MTBE has become one of the most significant environmental pollutants in recent years. Sampling results from the US Geological Survey's (USGS) National Air and Water Quality Assessment (NAWQA) Programme during 1990-1998 found high incidences of MTBE contamination in both confined and unconfined ground water aquifers and in drinking water. Approximately 60% of US drinking water is extracted from surface water systems. Whilst the potential toxicity is still debated, MTBE has an extremely low taste threshold and low-level contamination has led to losses of drinking water supplies. 71% of the water supply of Santa Monica, Calif., has been tainted with MTBE, requiring the importation of water supplies from outside of the city limits at an annual cost of $3.5 million per annum. MTBE has been increasingly identified as the primary threat to European ground water reservoirs, which supply 60-70% of all European drinking water.
The main source of environmental oxygenate contamination is from oxygenate-blended petroleum, through leaking underground storage tanks (LUSTs), transfer spillage, petroleum facilities and/or accidental spills. Poor management of stored fuel and subsequent leakages have resulted in major, global environmental contamination from petroleum and related components, typically BTEX compounds (benzene, toluene, ethylbenzene and m-, o-, p-xylenes), low weight alkanes, such as n-pentane, n-hexane, and fuel oxygenates. MTBE has particular environmental significance due to its high solubility in water, with numerous incidences of ground water and/or drinking water contamination. Surface water systems may become contaminated through ground water, atmospheric deposition, storm water run-off and direct releases by industrial and recreational activities.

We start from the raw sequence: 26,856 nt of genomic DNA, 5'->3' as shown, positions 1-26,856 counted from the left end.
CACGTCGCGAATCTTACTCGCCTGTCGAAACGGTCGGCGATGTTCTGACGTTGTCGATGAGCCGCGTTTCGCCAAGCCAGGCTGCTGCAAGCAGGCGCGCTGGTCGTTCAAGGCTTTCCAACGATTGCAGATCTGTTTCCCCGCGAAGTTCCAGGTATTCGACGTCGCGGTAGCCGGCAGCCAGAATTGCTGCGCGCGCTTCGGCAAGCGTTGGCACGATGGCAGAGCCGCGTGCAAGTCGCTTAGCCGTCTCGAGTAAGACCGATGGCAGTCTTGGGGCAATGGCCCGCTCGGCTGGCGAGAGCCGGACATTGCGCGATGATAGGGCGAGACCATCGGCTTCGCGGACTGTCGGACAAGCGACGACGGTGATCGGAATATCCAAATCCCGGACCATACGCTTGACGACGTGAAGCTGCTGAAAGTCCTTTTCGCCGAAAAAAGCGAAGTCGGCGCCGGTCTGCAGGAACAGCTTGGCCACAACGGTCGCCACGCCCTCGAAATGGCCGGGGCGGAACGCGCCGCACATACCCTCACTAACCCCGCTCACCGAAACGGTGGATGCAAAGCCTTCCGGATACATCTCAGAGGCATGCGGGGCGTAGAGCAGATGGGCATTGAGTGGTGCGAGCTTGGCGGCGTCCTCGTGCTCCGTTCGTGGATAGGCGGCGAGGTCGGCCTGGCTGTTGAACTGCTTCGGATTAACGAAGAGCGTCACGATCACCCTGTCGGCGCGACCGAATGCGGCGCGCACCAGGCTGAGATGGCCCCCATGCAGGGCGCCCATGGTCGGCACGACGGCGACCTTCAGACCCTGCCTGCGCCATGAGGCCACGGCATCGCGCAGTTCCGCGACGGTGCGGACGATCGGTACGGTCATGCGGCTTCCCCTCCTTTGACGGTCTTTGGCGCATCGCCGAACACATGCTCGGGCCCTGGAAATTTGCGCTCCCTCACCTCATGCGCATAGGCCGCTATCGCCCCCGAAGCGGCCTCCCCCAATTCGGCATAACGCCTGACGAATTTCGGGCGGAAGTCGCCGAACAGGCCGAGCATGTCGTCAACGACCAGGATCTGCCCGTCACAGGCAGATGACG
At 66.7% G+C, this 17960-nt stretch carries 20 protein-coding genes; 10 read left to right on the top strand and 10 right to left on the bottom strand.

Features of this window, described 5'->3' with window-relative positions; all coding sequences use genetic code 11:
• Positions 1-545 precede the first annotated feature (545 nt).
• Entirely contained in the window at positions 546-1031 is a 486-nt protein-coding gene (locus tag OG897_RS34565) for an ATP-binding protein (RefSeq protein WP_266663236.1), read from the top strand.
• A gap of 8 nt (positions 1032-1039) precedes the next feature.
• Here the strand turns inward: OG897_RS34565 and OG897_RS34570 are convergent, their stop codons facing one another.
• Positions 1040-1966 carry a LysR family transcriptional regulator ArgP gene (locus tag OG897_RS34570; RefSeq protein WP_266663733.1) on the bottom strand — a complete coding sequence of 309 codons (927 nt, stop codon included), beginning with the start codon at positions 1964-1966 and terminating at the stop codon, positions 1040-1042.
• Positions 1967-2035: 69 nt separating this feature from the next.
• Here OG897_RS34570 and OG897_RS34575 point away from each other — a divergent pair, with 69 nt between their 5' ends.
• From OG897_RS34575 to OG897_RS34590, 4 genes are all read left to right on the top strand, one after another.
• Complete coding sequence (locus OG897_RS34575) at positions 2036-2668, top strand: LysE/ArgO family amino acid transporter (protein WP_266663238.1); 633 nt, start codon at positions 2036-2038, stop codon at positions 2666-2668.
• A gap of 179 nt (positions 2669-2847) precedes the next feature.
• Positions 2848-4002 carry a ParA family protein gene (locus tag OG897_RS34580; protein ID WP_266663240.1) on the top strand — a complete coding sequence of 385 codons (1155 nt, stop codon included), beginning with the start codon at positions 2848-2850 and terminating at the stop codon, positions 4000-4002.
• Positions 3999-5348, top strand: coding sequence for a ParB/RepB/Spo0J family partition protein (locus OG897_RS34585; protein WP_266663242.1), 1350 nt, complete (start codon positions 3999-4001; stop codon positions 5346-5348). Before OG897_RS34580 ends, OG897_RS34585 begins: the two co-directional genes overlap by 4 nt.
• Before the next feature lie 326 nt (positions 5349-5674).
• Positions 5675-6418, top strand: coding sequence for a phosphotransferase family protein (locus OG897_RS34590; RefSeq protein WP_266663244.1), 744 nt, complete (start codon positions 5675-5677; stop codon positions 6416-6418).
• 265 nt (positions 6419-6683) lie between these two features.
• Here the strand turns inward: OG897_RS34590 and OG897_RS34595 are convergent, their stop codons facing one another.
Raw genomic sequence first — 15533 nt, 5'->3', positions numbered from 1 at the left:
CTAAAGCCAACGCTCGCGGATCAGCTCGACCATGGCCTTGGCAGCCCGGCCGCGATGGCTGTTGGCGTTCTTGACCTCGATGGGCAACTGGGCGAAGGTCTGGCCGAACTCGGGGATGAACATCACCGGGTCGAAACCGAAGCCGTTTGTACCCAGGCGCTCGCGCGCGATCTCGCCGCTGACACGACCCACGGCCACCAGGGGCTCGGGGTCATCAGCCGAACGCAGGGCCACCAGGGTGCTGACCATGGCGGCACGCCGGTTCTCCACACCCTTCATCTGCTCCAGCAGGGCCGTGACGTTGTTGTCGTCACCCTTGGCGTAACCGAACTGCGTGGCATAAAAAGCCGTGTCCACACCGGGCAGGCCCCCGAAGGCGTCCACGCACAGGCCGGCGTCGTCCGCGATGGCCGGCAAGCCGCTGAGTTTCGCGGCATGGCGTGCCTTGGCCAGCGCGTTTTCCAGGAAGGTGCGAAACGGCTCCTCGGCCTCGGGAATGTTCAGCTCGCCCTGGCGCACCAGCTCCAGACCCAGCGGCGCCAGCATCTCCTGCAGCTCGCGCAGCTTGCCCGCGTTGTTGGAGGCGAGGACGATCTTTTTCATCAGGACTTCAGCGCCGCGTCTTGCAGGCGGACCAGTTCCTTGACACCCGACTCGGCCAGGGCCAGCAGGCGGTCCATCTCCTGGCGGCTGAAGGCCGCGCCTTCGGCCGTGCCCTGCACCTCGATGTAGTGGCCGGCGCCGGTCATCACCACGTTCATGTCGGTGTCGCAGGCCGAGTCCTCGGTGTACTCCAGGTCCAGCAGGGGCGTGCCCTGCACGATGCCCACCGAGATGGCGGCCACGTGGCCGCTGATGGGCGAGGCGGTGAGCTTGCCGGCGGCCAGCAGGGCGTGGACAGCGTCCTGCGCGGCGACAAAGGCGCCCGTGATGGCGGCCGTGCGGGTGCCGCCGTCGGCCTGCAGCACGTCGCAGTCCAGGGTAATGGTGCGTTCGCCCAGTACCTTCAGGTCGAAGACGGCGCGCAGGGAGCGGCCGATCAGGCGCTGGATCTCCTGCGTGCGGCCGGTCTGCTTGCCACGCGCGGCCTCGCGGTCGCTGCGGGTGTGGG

Traditionally, environmental analyses of petroleum and related compounds are performed using laboratory-based methods such as gas or liquid chromatography allied to suitable detection methodologies. The two most widely used analytical methods for detection of fuel oxygenates are EPA Method #8260 (Volatile organic compounds by Gas Chromatography/Mass Spectroscopy (GS/MS) and Method #8015 (Non-halogenated organics using Gas Chromatography/Flame Ionisation Detector (GC/FID). Additionally, there are problems with sample collection methods and sample preservation for these laboratory-based techniques. Whilst a wide range of analytical techniques are available, these remain primarily laboratory-based. Due to escalating reports of petroleum and specifically MTBE contamination across the US and Europe, there remains an urgent need for simple and accurate diagnostic tools for in-situ analysis and continuous monitoring applications.
The specific, sensitive and low-cost decentralised determination of a number of different types of common environmental contaminant has been achieved through the use of affinity-based assays, notably immunoassays. Immunoassays allow the detection and measurement of target compounds using specific binding characteristics of antibodies. They can be found in a wide variety of formats and are increasingly being developed and employed for environmental monitoring purposes. These have acquired wide acceptance in the USA, with the US EPA recognising and releasing official ELISA methods for the determination of certain compounds, e.g. certain pesticides, PAHs and PCBs. ‘Rapid’ immunoassay test kits are commercially available for a wide range of analytes, which provide a relatively inexpensive, rapid (<2 h), sensitive screening method for analyte detection, commonly in aqueous and soil matrices. Castillo et al. (Castillo, M. et al. (1998). Environmental Science and Technology, Vol. 32914), pp. 2180-2184) have evaluated the immunoassay test kits for the accurate and sensitive determination of pentachlorophenol, carcinogenic PAHs and BTEX compounds within industrial effluents.